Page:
Evaluating Ghost Hunting Documentaries

Hand print plus angry jack o' lantern faceEach year, after Halloween, a few people express disgust for ghost-related TV shows and documentaries.

Usually, it’s because the following series of events happened:

  1. First, the complainer went to a few “haunted” sites at Halloween, sometimes after a Halloween party.
  2. Then, he or she spent 10 – 20 minutes at each location.
  3. Nothing happened, or nothing the person noticed.
  4. He or she decided that all ghost hunting TV shows are fake, and all paranormal researchers are delusional or lying.
  5. He or she joined a skeptics group, and his or her new friends further convince the person that ghosts aren’t real.

There’s not much I can say about that.  I’ve been ghost hunting for decades and know that ghosts don’t perform on command.  In addition, many sites that are haunted… they may or may not seem haunted when I visit them.

  • If I’d left the Myrtles Plantation (LA) after a few hours – or at any time before around 10 PM – I’d have thought the site had no ghosts.
  • At the other extreme, I expected nothing at Bradford College (MA), and the site quickly proved to be haunted and have poltergeist activity.

I can’t prove that ghosts exist.  I can’t prove that a location is haunted.  I don’t need to.  Others’ opinions are interesting, but once I’ve found an answer to a question – one that seems conclusive to me – I don’t rely on what others say or think.  I listen to them, but my personal experiences and conclusions will trump others’, at least until I’ve had time to test opposing theories myself.

Similarly, I didn’t create this website to convince anyone that ghosts are real.  Not at all.  I share my stories because people think they’re interesting, and my experiences may shed light on their ghostly encounters, too.  Mostly, I share how-to information about ghost hunting so that others can expand our collective understanding about ghosts, ghost hunting, haunted sites, and the paranormal field in general.

For most people, “proof” of ghosts (or any other paranormal phenomena) exists only in the context of the experiences of the individual.  The references are internal.  When the conversation is about spiritual matters – including ghosts and Deity – or about extraordinary phenomena (UFOs, crypto, etc.), others’ evidence may be compelling.  Despite that, at the end of the day, your experiences are what matter… not mine, and not anyone else’s.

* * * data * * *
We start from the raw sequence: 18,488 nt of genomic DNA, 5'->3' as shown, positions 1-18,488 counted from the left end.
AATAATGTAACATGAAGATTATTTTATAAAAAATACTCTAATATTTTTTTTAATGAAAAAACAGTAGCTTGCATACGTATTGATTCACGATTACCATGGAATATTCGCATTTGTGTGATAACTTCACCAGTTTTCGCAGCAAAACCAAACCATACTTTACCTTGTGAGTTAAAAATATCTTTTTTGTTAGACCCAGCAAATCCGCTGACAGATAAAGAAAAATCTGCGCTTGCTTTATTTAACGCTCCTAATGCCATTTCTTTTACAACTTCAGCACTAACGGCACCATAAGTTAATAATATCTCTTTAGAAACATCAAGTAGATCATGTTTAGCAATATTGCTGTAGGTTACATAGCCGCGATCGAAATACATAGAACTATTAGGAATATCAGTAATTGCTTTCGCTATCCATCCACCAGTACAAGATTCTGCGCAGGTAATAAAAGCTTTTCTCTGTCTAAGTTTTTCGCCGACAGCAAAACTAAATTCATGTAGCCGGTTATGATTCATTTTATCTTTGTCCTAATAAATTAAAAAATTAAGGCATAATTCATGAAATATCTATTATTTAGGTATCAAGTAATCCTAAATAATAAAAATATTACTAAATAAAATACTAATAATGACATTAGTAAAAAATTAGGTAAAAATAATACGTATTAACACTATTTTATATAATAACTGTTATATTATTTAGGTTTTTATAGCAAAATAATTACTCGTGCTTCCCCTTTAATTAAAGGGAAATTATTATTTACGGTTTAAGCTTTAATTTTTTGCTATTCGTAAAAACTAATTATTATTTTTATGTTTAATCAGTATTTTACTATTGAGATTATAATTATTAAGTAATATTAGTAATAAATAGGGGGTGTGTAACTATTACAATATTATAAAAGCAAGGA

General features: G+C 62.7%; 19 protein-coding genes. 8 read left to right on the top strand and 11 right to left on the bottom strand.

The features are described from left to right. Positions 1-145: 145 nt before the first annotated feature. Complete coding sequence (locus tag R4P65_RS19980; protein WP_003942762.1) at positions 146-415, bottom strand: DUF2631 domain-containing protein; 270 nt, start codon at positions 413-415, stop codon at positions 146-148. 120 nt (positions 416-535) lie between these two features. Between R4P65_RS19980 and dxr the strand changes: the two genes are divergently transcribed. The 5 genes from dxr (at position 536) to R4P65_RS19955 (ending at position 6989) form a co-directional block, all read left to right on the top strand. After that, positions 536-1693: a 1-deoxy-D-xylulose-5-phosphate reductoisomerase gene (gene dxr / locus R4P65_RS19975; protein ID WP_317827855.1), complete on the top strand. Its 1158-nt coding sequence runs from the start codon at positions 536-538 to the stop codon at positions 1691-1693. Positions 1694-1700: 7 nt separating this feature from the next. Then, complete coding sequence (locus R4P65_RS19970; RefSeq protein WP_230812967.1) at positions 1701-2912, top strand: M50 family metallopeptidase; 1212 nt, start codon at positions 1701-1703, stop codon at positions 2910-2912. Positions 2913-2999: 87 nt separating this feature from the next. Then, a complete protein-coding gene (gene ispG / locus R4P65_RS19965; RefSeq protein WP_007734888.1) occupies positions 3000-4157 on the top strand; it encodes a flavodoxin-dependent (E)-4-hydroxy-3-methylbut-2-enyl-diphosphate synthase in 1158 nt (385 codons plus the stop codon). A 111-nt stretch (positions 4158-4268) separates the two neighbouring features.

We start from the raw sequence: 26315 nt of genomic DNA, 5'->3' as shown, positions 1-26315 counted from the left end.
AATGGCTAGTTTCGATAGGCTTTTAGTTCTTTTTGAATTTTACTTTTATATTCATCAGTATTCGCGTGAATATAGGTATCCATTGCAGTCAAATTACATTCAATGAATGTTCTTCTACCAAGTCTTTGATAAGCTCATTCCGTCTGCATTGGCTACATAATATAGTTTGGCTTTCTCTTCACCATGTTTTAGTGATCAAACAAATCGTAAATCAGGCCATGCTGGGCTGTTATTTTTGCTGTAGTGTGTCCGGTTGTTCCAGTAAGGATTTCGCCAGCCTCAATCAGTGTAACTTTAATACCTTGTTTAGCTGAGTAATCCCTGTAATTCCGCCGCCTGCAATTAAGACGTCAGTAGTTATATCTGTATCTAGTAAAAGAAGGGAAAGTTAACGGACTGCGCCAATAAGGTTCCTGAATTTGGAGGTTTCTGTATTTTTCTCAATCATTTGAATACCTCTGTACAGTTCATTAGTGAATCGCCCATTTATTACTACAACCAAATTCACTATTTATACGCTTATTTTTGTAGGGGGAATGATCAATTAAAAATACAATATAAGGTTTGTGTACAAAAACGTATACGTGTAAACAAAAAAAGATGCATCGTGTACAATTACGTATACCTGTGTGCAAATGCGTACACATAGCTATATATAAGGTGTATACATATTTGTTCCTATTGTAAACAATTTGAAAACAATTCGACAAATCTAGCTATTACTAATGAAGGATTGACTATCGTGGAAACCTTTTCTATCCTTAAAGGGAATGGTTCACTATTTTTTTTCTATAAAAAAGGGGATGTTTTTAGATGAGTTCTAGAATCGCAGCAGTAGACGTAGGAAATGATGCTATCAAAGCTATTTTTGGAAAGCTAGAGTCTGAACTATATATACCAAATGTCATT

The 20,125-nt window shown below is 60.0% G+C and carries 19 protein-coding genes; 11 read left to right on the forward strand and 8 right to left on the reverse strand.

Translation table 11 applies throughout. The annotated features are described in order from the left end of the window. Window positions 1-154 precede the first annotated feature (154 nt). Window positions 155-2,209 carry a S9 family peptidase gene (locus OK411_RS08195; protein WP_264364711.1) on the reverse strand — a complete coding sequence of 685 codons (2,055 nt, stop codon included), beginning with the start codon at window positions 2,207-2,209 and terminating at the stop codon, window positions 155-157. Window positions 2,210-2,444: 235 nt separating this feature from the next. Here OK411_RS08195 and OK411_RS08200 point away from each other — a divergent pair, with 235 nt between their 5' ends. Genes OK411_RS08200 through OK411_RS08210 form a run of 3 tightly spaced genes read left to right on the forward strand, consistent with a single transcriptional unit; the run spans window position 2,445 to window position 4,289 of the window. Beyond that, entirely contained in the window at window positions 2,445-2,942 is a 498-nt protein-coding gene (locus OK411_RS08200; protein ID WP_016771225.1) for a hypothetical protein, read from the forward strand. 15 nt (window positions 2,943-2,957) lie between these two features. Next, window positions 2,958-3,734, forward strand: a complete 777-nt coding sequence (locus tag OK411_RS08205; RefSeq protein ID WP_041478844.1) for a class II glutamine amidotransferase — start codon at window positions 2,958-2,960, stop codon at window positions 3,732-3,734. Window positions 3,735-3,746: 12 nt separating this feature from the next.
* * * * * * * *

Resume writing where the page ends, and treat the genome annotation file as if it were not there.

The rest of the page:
Meanwhile, I can explain a few ways to evaluate ghost hunting TV shows.

1. Check the production company’s reputation.  Have they produced other credible documentary-type shows in any genre, or do they also produce silly, “just for fun” shows?  Have they been associated with discredited TV shows (like Extreme Paranormal, which was a product of Painless Productions)?

  • Check IMDb for the name of the production company.  Then, check IMDb’s link to the production company, for a list of other shows, documentaries, and movies they’ve participated in or distributed.  One bad paranormal-type show might reflect poor choices and later lessons learned.  Two or three frivolous shows – not just ghost-related shows – suggest that the producers are more interested in money than credibility. (Well, hey, it’s called “show business” for a reason.)
  • If the production company is large, check the names of the individuals involved as producers.  They’re usually listed at IMDb, at Wikipedia, and in the individual episodes’ on-screen credits.
  • Remember that production companies can change, even mid-season.  Sometimes the pilot or first six shows are by one producer, and then the network changes producers.
  • If you’re not sure why the production company matters, read star Jason Gowin’s interview about Extreme Paranormal: Extremely Honest: A Conversation with Jason Gowin.